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Re: Avalanche Near SLC, UT

Post by Jorts » Mon Feb 08, 2021 5:51 pm

ker0uac wrote:
Mon Feb 08, 2021 4:37 pm
I just don't see the same cause-effect relationships you are bringing up.
Guess I was just drawing the parallel that 1) Most avalanche incidents involve experienced people (there's a widely held misconception that mostly novices get into trouble). 2) Experience does not necessarily mean complete risk awareness.

CAIC released the final report from the incident in Silverton. The experienced group made several really smart decisions showing their risk awareness on the way to the hut. Traveling one at a time beneath slide terrain. Deciding against skiing the nose even though they had in times past. But one thing that really stuck out was that the 4th skier at the top of the gully instructed another skier further down to move away from the skiers right side of the gully beneath the slope that slid.

There are always different experience levels and risk tolerances amongst individuals in a group. I guess the big takeaway from these recent MCIs is the importance of communication and awareness of those varying experience levels and risk tolerances. If I'm the most experienced in a group, I want to make sure I communicate what I consider risky terrain even if I'm comfortable with it. If I'm less experienced, I think I need to make it clear I want to know when something involves some risk that I might not necessarily be aware of.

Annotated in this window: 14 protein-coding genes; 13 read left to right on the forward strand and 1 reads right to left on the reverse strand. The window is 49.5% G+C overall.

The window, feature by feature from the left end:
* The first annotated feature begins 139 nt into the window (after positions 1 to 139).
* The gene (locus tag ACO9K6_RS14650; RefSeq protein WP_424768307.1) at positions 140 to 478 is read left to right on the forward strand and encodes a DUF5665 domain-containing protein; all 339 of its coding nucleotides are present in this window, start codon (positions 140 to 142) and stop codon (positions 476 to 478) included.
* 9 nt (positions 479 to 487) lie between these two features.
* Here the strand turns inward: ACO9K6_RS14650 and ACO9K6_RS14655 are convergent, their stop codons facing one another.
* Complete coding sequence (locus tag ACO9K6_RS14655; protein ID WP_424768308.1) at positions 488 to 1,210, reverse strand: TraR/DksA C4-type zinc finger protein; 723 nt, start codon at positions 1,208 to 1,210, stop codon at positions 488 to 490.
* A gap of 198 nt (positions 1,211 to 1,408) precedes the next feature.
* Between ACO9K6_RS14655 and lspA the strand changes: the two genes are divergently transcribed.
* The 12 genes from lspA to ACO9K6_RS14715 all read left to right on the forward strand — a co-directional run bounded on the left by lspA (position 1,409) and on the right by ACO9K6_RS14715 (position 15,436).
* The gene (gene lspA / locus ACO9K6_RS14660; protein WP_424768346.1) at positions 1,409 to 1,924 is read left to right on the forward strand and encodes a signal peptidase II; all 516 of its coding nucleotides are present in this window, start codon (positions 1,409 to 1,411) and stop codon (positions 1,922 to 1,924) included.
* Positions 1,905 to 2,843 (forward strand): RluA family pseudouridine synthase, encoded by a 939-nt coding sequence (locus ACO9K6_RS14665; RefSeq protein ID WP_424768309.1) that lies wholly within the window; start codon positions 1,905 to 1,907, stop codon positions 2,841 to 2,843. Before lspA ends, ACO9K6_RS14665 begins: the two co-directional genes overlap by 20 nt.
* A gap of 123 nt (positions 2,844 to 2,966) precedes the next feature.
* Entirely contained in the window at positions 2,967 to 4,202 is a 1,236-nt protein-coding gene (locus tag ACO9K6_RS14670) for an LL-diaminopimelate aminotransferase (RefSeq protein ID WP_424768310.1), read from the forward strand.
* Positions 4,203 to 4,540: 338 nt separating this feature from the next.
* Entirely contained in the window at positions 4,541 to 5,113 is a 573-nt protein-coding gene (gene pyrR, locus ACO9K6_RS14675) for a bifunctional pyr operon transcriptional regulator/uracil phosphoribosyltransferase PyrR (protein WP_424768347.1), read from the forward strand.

Reconciling experience levels with risk tolerances in a group is a real challenge.

I don't intend any disrespect to victims and their friends and family in analyzing these incidents. My sincere condolences go out to everyone effected by them.
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climbingcue
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Re: Avalanche Near SLC, UT

Post by climbingcue » Tue Feb 09, 2021 6:24 am

Jorts wrote:
Mon Feb 08, 2021 5:51 pm

Reconciling experience levels with risk tolerances in a group is a real challenge.
This is the exact reason I am very careful of who I am willing to go into the back country with, this also carries over to winter 14ers.